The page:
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A British court has overturned the sentences of 39 post office managers

LONDON (AP) – A British court of appeals has overturned the sentences of 39 people who ran local post offices accused of theft, fraud and fraudulent accounting more than 20 years ago, which turned out to be a defective computer. system in local branches.

Announcing the verdict on Friday, Lord Justice Timothy Holroyd said Britain’s post office, the post office, “knew there were serious security issues” by Fujitsu’s Horizon computer system, “had a clear responsibility to investigate” its shortcomings. ,

“The failures of the Post Office Limited investigation’s disclosure were so dire that the prosecution of any Horizon case condemned the court’s conscience,” the judge said.

Convicted postmen and postmen have spent years, about 20 of them trying to clear their names, arguing that the fault lies with the computer system. “The three appeals were rejected because the reliability of Horizon data was not relevant to the prosecution’s case.”

Many of those convicted lost their jobs, homes, or marriages, while others were imprisoned or sentenced to probation.

Harginder Bhutto, convicted of robbery in 2008 and jailed for three years and four months, called the post office a “disgrace” after overturning his sentence.

Bhutto, who ran a local post office in Nottingham, northern England, said her sentence “imprisonment” “ruined” her life for 14 years.

“It will not be replaced,” he said outside the Royal Court, adding that those responsible “should be punished, severely punished.”

The reversal of the verdicts is likely to pave the way for compensation claims from unnecessary victims.

In a statement, Neil Hudgel of Hudgell Solicitors, which represented 29 former officials, said it was “almost impossible” to influence those involved in the scandal.

“They are honest, hard-working people who serve their communities but have had to live with years of stigma as criminals while they know they are innocent,” he said.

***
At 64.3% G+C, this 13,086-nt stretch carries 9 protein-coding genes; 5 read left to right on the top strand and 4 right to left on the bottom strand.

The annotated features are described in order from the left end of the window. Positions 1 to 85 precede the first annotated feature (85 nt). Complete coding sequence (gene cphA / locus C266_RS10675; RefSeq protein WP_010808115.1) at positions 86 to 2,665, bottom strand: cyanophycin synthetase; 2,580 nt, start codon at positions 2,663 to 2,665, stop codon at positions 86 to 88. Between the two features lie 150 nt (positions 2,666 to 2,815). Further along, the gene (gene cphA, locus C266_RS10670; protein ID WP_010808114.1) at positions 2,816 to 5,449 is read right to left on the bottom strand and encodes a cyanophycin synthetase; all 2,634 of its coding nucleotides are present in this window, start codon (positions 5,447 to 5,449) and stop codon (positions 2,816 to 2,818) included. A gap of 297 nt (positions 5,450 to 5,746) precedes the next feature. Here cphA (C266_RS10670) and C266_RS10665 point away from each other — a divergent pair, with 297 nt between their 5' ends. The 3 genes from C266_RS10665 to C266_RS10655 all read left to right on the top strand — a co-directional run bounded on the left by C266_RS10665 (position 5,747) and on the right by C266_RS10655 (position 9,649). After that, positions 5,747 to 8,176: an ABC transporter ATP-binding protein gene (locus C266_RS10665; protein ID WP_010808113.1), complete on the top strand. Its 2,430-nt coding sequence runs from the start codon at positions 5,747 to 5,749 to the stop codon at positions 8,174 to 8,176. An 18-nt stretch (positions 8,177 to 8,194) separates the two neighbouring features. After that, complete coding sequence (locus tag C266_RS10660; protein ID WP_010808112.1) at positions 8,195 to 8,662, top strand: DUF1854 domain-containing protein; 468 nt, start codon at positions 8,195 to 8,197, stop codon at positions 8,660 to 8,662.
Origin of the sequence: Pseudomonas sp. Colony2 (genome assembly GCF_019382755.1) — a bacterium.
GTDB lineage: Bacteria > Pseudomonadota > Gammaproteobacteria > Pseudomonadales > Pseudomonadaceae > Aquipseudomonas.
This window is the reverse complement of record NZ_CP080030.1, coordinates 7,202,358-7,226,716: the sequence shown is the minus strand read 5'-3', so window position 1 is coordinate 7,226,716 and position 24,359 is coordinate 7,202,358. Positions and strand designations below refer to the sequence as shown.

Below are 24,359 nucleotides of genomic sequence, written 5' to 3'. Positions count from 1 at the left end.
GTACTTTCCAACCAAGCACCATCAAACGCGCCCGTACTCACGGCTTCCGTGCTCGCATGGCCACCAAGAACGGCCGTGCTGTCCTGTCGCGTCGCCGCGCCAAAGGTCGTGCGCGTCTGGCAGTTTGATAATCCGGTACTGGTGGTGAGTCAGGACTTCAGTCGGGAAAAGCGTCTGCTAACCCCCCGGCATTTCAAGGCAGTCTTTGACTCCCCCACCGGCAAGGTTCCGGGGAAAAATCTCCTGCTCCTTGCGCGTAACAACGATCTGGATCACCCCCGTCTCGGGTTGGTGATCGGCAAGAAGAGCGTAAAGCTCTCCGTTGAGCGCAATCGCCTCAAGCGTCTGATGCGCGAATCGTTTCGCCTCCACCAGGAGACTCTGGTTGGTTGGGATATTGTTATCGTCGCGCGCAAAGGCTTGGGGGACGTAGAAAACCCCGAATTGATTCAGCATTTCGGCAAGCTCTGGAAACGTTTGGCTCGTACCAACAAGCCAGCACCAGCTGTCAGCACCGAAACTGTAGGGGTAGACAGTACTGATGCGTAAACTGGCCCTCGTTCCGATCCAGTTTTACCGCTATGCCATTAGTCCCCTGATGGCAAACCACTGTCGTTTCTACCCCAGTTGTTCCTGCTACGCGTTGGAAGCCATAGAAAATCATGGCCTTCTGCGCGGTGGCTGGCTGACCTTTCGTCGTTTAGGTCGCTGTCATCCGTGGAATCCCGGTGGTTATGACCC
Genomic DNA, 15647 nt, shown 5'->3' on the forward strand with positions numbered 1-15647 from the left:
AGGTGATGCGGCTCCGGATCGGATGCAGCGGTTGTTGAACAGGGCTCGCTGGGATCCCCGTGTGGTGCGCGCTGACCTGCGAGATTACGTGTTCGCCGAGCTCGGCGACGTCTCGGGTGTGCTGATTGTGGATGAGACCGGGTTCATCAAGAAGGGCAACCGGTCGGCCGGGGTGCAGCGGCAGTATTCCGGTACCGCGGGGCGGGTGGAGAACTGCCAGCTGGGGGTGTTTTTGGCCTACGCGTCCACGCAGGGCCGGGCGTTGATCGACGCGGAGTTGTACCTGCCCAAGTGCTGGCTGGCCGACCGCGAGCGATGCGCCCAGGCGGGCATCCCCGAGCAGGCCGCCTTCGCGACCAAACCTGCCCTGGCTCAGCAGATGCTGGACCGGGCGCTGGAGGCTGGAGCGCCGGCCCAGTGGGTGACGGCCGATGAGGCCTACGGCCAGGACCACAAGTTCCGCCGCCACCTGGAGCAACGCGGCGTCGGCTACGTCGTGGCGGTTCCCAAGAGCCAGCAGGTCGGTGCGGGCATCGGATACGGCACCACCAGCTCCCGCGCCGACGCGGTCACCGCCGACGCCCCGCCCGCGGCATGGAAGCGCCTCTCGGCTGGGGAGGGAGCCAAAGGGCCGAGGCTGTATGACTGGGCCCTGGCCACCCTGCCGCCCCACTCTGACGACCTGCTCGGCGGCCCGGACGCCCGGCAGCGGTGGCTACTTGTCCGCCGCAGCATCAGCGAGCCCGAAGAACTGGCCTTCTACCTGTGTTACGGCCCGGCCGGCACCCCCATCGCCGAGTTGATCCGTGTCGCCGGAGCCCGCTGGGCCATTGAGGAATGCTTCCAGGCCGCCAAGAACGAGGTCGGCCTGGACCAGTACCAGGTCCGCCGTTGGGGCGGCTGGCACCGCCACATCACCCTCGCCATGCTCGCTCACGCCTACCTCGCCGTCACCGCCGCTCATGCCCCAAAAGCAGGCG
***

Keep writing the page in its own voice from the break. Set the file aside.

He called on Prime Minister Boris John Onson to declare a “judge-led public inquiry” with the power to call witnesses.

“Now is the time for people at the post office who were somehow involved in those uncertain convictions to feel the awkward breath of the law around their necks, as our customers did,” he said.

John Onson also welcomed the decision, saying it was “a terrible injustice that has had a devastating effect on these families for years.”

“Lessons must be learned so that it will never be repeated,” he said.

The Criminal Review Commission, which investigates possible miscarriages of justice, encourages any other former post office staff to consider challenging their convictions after making a decision.

Postman Tim Parker, president of the Post Office, said in a statement that the organization “deeply regrets the post-historic setbacks of these postmen and their families.”

Tom Hedges, who was convicted of theft for “false accounting”, was sentenced in 2011 to seven months probation after opening his sentence after opening a bottle of prostoco outside the Royal Court of Justice.

He said his 93-year-old mother advised him to celebrate with a bottle of Italian sparkling wine.

“He said, ‘Just remember that your name is Hedges, not Rothschild, so get a prosecutor, not a Bollinger.’


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